I worried that the move might be too stressful for the Shamrocks because they are sensitive to wind, temperature, and light. Knowing I would cry and blame myself if the vulnerable babies or the grandparents got sick or died, I continued to pursue the moving plan with a mixture of determination and fear.
Because of the Shamrocks sensibility, I could not let them know my heart was palpitating and I felt shaky. So, in a calm, quiet voice, I said, "You're moving to your new home today. Because it's a mansion, you'll have five times more room than you do now."
"Why are we moving," Emerald Shamrock, a teenager, asked?
"We need more room," I replied. "You and your sister need your own space, so you won't be crammed together in a small area. "Cool," said Emerald. "Will Pinky be nearby?" "She'll be next to you," I answered. Her sister got that nickname because she hides her fuchsia coloring under green clothing. And your brothers, the toddlers, and babies need more room too.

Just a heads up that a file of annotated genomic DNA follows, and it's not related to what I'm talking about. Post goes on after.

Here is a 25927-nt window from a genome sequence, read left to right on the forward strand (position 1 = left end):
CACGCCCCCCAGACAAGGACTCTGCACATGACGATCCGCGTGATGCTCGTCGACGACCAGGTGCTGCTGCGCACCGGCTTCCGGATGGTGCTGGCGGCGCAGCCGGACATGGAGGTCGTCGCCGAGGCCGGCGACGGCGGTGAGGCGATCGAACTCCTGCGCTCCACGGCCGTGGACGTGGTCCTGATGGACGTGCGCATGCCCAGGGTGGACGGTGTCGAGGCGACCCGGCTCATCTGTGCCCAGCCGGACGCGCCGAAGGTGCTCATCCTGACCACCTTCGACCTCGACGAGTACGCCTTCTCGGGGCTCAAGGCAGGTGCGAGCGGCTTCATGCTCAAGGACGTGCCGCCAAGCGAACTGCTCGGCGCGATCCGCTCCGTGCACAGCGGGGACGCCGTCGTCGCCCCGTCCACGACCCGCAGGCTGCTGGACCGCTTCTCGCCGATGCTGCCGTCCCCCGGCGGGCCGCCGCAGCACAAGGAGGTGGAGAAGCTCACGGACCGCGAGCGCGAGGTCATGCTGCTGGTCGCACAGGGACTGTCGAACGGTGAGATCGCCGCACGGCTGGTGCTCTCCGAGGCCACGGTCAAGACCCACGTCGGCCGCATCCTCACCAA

"Are the flowers moving with us," asked Grandmother Shamrock? Some of her color had faded to a yellow, and she had brown spots from age. "They have been part of this family since my husband and I started it." "Of course, the white flowers will move," I said. "I wouldn't leave them anymore than I would leave you."
The mansion was waiting for all of them, with fresh potting mix smelling of pine. I tapped the old, torn green sides of their house on a piece of furniture, spilling the Shamrock family onto the floor. Picking it up, I placed the family, roots and old soil, into the brick-colored planter, Then with my hands, I scooped more of the soft chocolate-colored soil from a two-foot yellow plastic bag and patted it around the Shamrocks. My hands smelled like Pine Sol. The thirsty family quickly drank the water I poured into their mansion.
For the rest of the day, the family members closed their three green and fuschia leaves to adjust to their new home. I opened a bottle of burgundy and ordered a pizza. No cooking for me today.